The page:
"Canned," he replied. "So no, you may not start a wild rumpus." (In the movie Where the Wild Things Are, frustration over frozen corn is what pushes Max over the edge, sending him into a rowdy frenzy in which he yells at his mother, bites her, and then runs away from home. He eventually finds a little boat and sails off to a rocky shore where he finds the Wild Things, becomes their king and decrees, "Let the wild rumpus start!")
K is really good like that. He always gets my barely-there movie references. This time, granted, we had seen the film only three days earlier. But still - any other person would have assumed I was asking a simple meal-related question.
I'm afraid I cannot claim to be equally proficient in picking up on K's movie references. His memory for quotes, scenes and plot points far outstrips my own. Also, he seems to have watched every American movie made since 1975. I have literally watched him flip through a tv that had several dozen movie channels and call out the names of all the films. Alien! Over the Top! Black Sheep! Chasing Amy! (These are not the actual titles. I wouldn't be able to recall them now, but I do remember thinking, Who are you and when did you have time to watch all of these movies?)
So if you ever find yourself tortured by the need to know some obscure piece of movie trivia (and you have a phone but no internet access), or if you are in the Cash Cab and need the names of the children from Don't Tell Mom the Babysitter's Dead, I recommend you call K. Please do not call me, because you will be disappointed.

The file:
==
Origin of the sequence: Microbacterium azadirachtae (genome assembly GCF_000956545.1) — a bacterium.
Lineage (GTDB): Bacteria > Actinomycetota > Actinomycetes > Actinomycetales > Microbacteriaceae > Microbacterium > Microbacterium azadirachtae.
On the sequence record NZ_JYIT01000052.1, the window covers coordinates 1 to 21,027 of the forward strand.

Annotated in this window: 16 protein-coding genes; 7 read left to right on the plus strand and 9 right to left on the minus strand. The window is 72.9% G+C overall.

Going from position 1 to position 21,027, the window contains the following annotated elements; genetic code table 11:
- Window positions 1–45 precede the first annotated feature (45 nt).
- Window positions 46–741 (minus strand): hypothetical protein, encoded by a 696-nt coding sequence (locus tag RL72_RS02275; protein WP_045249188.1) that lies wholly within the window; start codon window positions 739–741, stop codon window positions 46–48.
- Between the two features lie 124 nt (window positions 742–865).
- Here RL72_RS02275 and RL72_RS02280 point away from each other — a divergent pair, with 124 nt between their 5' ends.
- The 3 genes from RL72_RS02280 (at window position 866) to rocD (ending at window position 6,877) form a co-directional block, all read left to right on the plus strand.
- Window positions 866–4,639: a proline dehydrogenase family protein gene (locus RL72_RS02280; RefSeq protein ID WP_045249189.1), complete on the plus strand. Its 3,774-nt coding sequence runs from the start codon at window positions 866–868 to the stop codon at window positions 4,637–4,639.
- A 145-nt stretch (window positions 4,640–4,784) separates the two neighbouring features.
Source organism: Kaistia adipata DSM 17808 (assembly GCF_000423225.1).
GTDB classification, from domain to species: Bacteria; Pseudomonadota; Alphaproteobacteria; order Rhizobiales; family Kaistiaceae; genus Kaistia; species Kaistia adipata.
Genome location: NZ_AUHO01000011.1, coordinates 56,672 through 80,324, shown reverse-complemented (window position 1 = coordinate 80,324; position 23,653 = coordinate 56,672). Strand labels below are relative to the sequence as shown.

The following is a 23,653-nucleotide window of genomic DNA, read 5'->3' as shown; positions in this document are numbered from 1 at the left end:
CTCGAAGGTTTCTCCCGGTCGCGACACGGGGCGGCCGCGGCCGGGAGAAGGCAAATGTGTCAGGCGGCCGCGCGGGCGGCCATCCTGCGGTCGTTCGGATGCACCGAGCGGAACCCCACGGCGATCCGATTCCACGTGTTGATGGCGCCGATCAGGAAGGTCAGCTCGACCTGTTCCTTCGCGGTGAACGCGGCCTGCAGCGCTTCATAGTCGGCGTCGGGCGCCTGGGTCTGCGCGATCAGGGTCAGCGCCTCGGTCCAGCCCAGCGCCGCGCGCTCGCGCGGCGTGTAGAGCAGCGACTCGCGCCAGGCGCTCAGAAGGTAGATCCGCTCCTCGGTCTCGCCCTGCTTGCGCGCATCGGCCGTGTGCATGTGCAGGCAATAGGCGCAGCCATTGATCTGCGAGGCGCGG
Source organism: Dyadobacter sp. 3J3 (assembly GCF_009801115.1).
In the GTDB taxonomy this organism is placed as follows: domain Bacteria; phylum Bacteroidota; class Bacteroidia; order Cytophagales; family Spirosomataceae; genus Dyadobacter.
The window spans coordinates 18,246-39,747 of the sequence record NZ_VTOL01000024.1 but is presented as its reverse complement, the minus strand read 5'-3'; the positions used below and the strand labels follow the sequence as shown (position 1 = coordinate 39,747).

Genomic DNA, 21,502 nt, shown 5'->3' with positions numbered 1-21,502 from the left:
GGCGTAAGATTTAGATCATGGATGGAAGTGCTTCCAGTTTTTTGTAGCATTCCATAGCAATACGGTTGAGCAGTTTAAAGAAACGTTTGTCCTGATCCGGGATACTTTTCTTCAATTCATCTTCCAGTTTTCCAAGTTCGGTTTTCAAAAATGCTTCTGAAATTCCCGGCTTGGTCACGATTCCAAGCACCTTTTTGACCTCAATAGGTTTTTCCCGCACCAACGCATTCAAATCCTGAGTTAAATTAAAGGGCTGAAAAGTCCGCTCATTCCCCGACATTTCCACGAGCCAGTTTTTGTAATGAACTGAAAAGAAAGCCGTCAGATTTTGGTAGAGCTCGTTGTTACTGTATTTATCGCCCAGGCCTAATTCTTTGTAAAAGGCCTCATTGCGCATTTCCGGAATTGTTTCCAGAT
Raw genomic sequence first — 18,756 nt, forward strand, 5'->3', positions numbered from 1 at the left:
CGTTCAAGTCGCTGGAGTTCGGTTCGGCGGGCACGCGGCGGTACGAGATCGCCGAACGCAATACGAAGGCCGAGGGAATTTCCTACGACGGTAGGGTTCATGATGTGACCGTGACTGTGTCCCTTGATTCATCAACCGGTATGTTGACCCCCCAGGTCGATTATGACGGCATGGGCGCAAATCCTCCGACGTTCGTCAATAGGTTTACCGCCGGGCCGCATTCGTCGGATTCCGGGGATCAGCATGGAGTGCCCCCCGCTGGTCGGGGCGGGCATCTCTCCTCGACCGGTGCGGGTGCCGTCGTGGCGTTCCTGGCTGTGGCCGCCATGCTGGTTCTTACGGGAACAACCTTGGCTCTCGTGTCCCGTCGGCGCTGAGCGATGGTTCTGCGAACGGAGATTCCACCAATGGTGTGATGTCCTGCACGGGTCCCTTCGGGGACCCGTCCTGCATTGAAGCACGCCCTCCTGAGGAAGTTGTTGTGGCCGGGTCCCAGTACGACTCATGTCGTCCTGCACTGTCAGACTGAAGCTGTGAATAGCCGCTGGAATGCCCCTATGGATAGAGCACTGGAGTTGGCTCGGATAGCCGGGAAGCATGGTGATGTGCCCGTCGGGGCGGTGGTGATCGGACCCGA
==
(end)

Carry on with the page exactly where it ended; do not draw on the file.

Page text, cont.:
But I digress. We saw Where the Wild Things Are, and it was terrific. I went in expecting a movie that tried too hard to be profound in a kids-flick way. (Inside all of us is... hope. Inside all of us is... fear. Etc.) As it turned out, the sappiness was minimal and the script didn't even seem to have been written for a child audience. To me, one of the best things about the movie is that it is so unexpected. You definitely will not go see it and say, "Well, that's exactly what I had in mind, no surprises there."
Apparently Spike Jonze agrees with me - Tzippy/KW is a girl!
Even if you cannot get on board with the story, with all of its character background material (perhaps necessary to extend the 10-sentence book to a full length feature), there is no denying that this film is an arresting visual spectacle - it will knock your socks off. That being said, I don't really want to give anything away. I'll just leave you with one of Judith's snarky comments: "Happiness isn't always the best way to be happy." Does that go for humans too, or just Wild Things?